For some of the SHEKEL players, the orchestra is a chance to express themselves in a different way.

“I’ve been playing violin since I was six years old,” says Sima Kogan. “Here we all accept each other.”

Another SHEKEL project takes place in collaboration with the hi-tech company Mobileye, now owned by Intel. Every day, 13 young adults on the autism spectrum come to the Mobileye offices where they work in data tagging of the world’s roads, in preparation for Mobileye’s driverless cars. 

“Their tasks are entirely on the computer, using Mobileye programs to detect specific objects or scenarios,” says Mollie Goldstein, the SHEKEL counselor at Mobileye. “The work requires focus, attention to detail and understanding instructions.”

 Jonathan Trauner, a Mobileye employee through SHEKEL’s vocational program, at his desk at Mobileye’s Jerusalem headquarters (credit: SHEKEL) Jonathan Trauner, a Mobileye employee through SHEKEL’s vocational program, at his desk at Mobileye’s Jerusalem headquarters (credit: SHEKEL)

The workers from SHEKEL take great pride in doing their job well.

“I feel like I’m making roads around the world as safe as possible and it’s a great honor to feel like I’m helping to save lives,” says Jonathan Trauner. “I’m usually the first of my team to arrive in the morning and the last to leave. I always try to give 100%.”

Trauner recently celebrated his 28th birthday and was touched by the cake that his manager brought for him. He says it is sometimes difficult to overcome his “social communication challenge” at work, but feels he is succeeding.

Eli Schreiber says he used to struggle to get to work on time and to stay motivated during the workday, although that has gotten better with time. He says that he enjoys the job and likes the salary, and he hopes he is educating his colleagues about people with disabilities. The salaries for the SHEKEL time are on the same scale as other workers with similar skills who work at Mobileye.

“I hope I’m changing attitudes and that more companies will be willing to hire people with autism,” he says.

Like the orchestra and road tagging, most of SHEKEL’s programs are one of a kind. Five days a week, for example, the “Open Space” farm on Moshav Kfar Shmuel gives young adults with low-functioning autism the chance to connect with the world around them by working and interacting with animals, nature and visitors to the horse ranch and farm. Parents of participants say the interaction with the animals – who are neither judgmental nor critical – has allowed many of the young adults to more fully engage with people as well. SHEKEL has now opened similar programs on Kibbutz Ramat Rachel in Jerusalem, and Ganei HaTeva and Merkaz Shira at Rupin College, both in Tel Aviv.

On a walk through the Old City of Jerusalem, Dr. Avi Ramot, director of SHEKEL’s Israel’s Accessibility Center, stops to tell a family struggling to lift their mother in a wheelchair up some steps that if they take a very slight detour, they will come to a ramp, made of stone that exactly matches the millennia-old rock of the area, that will make it much easier for them to navigate the incline.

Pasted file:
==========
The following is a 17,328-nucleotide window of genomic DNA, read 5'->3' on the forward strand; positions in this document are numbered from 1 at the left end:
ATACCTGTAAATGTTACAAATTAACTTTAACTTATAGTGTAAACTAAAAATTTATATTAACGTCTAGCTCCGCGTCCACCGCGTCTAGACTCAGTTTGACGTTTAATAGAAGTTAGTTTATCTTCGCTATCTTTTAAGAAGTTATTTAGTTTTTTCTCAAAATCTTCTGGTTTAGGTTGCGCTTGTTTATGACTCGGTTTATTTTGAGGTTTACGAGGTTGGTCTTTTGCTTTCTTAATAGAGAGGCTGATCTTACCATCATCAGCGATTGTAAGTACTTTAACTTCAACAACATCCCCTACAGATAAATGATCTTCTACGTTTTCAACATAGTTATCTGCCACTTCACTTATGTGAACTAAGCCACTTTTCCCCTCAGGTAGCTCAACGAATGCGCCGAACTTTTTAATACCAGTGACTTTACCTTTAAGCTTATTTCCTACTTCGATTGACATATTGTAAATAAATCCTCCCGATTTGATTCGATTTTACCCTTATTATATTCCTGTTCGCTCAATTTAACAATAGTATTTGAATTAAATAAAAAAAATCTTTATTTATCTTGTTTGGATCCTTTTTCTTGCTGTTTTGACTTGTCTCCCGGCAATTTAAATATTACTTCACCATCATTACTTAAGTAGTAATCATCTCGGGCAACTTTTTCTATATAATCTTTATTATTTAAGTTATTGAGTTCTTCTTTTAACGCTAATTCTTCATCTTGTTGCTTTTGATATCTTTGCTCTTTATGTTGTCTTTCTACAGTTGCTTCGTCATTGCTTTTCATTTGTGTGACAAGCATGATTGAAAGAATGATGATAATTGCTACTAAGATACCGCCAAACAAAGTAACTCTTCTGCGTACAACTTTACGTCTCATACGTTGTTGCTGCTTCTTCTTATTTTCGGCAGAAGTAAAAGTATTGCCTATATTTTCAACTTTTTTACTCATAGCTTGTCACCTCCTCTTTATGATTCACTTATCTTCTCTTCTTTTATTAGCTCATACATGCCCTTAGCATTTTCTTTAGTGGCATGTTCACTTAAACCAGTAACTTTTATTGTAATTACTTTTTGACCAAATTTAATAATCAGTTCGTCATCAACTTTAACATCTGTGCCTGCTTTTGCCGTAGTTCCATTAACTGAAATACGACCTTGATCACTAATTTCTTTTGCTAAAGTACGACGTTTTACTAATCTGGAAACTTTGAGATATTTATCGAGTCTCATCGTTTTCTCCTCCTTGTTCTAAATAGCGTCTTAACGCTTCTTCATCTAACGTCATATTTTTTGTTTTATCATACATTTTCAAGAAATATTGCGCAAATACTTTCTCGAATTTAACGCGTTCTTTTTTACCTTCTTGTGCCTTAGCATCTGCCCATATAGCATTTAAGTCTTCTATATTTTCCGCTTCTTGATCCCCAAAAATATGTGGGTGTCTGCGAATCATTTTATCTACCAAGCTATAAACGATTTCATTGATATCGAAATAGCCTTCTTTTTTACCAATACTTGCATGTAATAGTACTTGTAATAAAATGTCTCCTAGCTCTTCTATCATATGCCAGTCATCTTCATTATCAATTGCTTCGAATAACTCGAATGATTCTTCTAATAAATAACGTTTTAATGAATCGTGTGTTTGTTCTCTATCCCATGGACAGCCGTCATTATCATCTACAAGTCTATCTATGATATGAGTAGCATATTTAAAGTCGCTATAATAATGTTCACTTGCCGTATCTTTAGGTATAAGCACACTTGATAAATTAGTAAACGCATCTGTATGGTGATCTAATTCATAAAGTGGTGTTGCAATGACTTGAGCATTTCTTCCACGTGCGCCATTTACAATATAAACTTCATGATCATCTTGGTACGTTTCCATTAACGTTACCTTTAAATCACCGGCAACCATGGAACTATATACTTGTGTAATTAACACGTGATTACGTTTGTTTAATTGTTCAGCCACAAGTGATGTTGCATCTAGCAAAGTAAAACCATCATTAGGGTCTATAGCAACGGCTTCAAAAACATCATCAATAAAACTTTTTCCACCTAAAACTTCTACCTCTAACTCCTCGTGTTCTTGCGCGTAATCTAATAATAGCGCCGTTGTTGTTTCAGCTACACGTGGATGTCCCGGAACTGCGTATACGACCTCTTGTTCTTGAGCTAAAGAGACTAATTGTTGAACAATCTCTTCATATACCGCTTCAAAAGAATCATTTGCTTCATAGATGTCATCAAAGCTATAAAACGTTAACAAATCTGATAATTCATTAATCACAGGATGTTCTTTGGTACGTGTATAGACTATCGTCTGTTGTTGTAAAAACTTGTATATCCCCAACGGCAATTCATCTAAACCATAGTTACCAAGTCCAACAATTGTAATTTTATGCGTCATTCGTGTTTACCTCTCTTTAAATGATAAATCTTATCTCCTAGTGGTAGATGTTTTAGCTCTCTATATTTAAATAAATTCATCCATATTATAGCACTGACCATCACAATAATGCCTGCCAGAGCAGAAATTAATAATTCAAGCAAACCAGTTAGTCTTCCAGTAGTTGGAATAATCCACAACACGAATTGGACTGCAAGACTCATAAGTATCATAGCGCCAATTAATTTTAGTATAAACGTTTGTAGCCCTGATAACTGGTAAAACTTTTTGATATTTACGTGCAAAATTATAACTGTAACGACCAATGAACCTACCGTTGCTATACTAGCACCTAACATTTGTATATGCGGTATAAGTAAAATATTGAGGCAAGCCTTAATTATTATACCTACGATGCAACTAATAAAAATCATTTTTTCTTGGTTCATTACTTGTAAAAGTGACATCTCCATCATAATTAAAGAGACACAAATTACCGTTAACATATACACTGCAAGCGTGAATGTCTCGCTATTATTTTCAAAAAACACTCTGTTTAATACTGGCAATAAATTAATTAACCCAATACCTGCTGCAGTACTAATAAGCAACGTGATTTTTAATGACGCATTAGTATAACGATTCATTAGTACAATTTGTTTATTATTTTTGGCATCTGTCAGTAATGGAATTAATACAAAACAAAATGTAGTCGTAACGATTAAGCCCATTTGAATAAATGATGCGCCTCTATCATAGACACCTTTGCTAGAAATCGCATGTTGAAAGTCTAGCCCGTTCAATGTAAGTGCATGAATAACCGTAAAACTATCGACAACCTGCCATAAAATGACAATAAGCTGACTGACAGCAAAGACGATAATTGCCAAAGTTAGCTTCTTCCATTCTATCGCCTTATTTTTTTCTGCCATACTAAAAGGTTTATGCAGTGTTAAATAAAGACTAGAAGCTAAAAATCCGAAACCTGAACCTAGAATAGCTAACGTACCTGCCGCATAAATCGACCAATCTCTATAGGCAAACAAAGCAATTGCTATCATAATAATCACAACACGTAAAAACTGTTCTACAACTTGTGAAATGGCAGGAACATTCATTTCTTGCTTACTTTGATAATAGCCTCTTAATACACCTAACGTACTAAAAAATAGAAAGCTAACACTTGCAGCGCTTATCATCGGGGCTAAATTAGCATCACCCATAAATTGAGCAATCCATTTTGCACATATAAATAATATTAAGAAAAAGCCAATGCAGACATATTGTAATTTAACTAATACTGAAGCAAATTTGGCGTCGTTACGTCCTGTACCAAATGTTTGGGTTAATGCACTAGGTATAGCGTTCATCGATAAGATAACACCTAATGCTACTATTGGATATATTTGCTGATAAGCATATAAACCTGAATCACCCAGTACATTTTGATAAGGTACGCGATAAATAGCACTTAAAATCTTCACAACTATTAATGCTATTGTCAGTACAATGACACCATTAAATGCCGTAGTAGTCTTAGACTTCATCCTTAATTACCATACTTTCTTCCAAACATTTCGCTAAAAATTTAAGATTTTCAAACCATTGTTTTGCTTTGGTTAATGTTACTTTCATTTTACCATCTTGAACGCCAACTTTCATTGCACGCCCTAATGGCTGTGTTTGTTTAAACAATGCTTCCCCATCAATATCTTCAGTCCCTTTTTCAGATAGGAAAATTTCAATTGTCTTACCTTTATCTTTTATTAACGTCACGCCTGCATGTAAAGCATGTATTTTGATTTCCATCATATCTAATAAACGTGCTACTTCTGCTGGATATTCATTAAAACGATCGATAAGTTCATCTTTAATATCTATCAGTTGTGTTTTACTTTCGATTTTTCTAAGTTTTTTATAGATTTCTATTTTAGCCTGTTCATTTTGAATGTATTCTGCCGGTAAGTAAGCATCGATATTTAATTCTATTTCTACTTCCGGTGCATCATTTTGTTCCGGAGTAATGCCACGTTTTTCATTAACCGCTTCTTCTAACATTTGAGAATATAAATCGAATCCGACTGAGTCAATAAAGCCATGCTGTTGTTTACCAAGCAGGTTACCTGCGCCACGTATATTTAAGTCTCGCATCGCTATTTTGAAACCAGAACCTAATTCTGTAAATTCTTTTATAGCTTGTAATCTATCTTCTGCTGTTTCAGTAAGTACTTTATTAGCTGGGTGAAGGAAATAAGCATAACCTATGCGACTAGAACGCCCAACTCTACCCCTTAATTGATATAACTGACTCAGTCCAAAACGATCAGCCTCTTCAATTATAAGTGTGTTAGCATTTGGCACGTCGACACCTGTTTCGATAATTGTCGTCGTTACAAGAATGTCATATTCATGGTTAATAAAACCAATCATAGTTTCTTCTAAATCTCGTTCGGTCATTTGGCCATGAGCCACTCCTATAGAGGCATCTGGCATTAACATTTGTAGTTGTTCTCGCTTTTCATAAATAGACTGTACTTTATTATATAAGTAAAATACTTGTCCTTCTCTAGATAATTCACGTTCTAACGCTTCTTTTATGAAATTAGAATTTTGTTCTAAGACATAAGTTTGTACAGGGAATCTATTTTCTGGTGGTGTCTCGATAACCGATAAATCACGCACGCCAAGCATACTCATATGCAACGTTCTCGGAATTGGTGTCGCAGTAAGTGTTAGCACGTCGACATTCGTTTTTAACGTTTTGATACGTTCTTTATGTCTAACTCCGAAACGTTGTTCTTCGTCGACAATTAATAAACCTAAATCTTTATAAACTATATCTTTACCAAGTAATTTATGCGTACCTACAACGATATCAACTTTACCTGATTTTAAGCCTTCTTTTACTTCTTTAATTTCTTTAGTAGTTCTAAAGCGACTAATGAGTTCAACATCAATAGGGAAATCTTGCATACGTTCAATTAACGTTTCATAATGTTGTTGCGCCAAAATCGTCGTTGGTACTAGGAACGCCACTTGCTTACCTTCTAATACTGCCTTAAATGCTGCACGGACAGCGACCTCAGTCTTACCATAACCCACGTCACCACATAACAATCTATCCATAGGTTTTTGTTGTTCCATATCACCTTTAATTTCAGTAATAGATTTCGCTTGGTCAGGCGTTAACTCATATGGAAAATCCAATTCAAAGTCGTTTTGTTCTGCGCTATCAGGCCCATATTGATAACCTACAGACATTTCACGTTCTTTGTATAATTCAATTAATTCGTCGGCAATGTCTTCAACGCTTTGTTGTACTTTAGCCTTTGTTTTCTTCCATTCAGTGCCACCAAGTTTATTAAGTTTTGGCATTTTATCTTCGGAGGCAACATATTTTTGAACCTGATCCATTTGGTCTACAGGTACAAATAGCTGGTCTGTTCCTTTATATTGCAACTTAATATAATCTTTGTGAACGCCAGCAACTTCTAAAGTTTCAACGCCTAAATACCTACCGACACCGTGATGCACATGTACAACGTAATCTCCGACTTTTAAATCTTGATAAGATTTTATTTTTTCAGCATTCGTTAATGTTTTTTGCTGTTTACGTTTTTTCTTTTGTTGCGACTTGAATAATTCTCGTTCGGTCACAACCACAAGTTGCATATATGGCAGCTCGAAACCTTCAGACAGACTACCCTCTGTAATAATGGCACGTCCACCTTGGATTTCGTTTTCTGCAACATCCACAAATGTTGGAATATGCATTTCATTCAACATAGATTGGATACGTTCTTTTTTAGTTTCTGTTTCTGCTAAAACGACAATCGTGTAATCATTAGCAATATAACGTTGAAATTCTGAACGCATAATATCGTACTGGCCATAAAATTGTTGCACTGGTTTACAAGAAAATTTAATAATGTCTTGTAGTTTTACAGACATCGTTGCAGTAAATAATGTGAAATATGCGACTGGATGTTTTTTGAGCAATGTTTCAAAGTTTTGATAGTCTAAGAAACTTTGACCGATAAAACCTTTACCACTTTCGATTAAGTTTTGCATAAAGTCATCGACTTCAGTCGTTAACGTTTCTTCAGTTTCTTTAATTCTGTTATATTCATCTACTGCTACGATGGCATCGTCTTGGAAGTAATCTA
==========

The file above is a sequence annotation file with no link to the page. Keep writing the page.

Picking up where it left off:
Ramot should know. For several years he led the accessibility project of the Old City, which has made much of the area accessible for anyone. “It is a city for all, so we made it easier for people with disabilities to live and visit here,” says Ramot.

The work, which took over a dozen years and was paid for by several ministries, required many changes including paving, installation of ramps, and inclines and handrails for the narrowest sections. Using a phone app – Accessible JLM-Old City – brought in by SHEKEL, anyone visiting the Old City can design an accessible route.

SHEKEL also led the accessibility upgrade to the Knesset building, completed a few years ago, including straightening out its once curved floor. The building is now one of the most accessible parliaments in the world. One cool accessibility feature that showcases opportunities for independence for people with disabilities is the Wayfinding Station, which lets a user with visual impairment, relying on a phone app, hear descriptions of the surroundings, allowing them to walk around unaided. The app lets them call for help if needed.

But accessibility doesn’t stop at access. Through a partnership with SHEKEL the Knesset employs ten full-time staff members with intellectual disabilities who work as technology and secretarial aides. A SHEKEL staff member is on hand to support the employees. A SHEKEL Knesset employee working as an office assistant tells a visitor, “Every day I come to the Knesset, and I tell my friends where I work. Sometimes they don’t believe me, but it’s true!”

Newer projects include a partnership with HaMetzion, a network of vintage and secondhand stores where SHEKEL participants are trained in different aspects of retail. And if you go to many weddings and bar or bat mitzvahs in Israel, you’re likely to see invitations designed by SHEKEL’s graphic design studio, which like many other SHEKEL programs pairs differently abled participants with peers.

Other SHEKEL employees make candles and hand-sewn toys during a full workday that are sold at the popular SHEKEL gift shop at its Talpiot headquarters. Told by a visitor that the candle he is making looks just like the one she purchased at the shop and is excited to use at home, the SHEKEL craft artist beams with understandable pride.

“Each project we support and add has a single focus,” says SHEKEL president Lihi Lapid, a journalist and the wife of Foreign Minister Yair Lapid. “The organization’s vision is to develop opportunities for every person with a disability to live their lives as an integral and valued part of the community.”  ■